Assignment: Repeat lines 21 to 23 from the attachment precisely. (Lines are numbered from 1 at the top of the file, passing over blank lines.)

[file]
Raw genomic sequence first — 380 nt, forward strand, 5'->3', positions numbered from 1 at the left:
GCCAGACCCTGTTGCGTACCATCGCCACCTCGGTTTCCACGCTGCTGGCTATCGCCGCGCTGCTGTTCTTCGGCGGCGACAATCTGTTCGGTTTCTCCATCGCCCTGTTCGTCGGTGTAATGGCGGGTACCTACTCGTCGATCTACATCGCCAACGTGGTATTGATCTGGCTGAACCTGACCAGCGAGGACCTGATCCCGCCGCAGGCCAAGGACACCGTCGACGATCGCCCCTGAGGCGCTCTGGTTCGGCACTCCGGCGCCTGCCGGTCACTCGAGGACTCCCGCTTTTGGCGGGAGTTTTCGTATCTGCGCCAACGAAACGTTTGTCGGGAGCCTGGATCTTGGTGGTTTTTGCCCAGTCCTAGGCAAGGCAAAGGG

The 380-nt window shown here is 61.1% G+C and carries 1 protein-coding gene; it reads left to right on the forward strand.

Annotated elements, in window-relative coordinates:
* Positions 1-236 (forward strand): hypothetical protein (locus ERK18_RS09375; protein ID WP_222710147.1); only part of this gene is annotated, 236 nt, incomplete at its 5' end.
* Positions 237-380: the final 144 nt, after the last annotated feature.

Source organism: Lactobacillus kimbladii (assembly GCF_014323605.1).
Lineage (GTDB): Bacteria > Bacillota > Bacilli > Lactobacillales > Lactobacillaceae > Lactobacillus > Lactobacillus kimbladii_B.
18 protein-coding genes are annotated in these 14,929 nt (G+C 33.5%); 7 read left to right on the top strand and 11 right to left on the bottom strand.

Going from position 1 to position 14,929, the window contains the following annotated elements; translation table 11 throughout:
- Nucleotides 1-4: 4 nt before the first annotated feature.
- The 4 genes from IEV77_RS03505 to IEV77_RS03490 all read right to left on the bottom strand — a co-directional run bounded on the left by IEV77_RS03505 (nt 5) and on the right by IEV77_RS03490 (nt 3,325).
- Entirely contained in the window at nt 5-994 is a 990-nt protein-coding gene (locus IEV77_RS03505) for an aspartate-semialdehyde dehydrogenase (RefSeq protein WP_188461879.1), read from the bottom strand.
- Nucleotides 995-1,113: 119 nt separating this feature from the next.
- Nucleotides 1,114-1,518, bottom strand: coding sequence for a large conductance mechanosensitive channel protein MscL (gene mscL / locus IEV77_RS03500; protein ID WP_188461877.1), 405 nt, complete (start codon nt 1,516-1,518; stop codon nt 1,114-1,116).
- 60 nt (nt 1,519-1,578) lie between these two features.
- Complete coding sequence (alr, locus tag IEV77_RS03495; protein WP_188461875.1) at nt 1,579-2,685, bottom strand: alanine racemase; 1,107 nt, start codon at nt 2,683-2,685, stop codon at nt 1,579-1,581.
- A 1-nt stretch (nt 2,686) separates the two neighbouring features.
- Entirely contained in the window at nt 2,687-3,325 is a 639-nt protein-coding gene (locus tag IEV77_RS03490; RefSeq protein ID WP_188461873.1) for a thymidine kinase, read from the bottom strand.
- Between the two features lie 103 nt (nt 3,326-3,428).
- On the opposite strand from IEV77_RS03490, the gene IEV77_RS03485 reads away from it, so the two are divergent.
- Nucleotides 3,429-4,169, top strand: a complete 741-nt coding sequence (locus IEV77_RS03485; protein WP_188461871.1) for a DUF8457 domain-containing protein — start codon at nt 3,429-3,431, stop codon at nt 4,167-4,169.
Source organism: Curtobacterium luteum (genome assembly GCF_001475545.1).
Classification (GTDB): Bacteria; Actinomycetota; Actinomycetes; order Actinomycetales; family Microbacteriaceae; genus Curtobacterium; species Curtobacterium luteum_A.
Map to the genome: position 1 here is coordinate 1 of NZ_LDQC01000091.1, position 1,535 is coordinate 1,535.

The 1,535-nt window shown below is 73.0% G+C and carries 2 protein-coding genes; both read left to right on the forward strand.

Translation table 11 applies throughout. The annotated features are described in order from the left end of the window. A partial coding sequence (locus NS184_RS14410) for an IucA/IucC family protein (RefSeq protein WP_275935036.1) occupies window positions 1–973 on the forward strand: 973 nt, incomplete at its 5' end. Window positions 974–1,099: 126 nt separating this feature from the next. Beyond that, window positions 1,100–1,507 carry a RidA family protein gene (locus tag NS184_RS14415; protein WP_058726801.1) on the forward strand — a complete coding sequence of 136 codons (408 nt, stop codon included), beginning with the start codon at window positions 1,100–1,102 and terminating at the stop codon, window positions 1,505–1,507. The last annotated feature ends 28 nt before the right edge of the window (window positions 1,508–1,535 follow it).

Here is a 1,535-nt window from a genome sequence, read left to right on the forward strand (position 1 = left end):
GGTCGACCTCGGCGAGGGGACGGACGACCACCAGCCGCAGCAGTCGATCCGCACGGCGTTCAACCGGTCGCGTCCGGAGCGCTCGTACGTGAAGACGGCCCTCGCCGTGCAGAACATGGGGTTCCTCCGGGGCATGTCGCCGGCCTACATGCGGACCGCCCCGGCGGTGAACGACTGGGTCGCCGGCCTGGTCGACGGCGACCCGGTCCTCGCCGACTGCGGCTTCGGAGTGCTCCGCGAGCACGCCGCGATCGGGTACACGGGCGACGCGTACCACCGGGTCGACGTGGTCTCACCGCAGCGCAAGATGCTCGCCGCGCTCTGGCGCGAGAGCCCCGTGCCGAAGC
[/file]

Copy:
- On the opposite strand from IEV77_RS03490, the gene IEV77_RS03485 reads away from it, so the two are divergent.
- Nucleotides 3,429-4,169, top strand: a complete 741-nt coding sequence (locus IEV77_RS03485; protein WP_188461871.1) for a DUF8457 domain-containing protein — start codon at nt 3,429-3,431, stop codon at nt 4,167-4,169.
Source organism: Curtobacterium luteum (genome assembly GCF_001475545.1).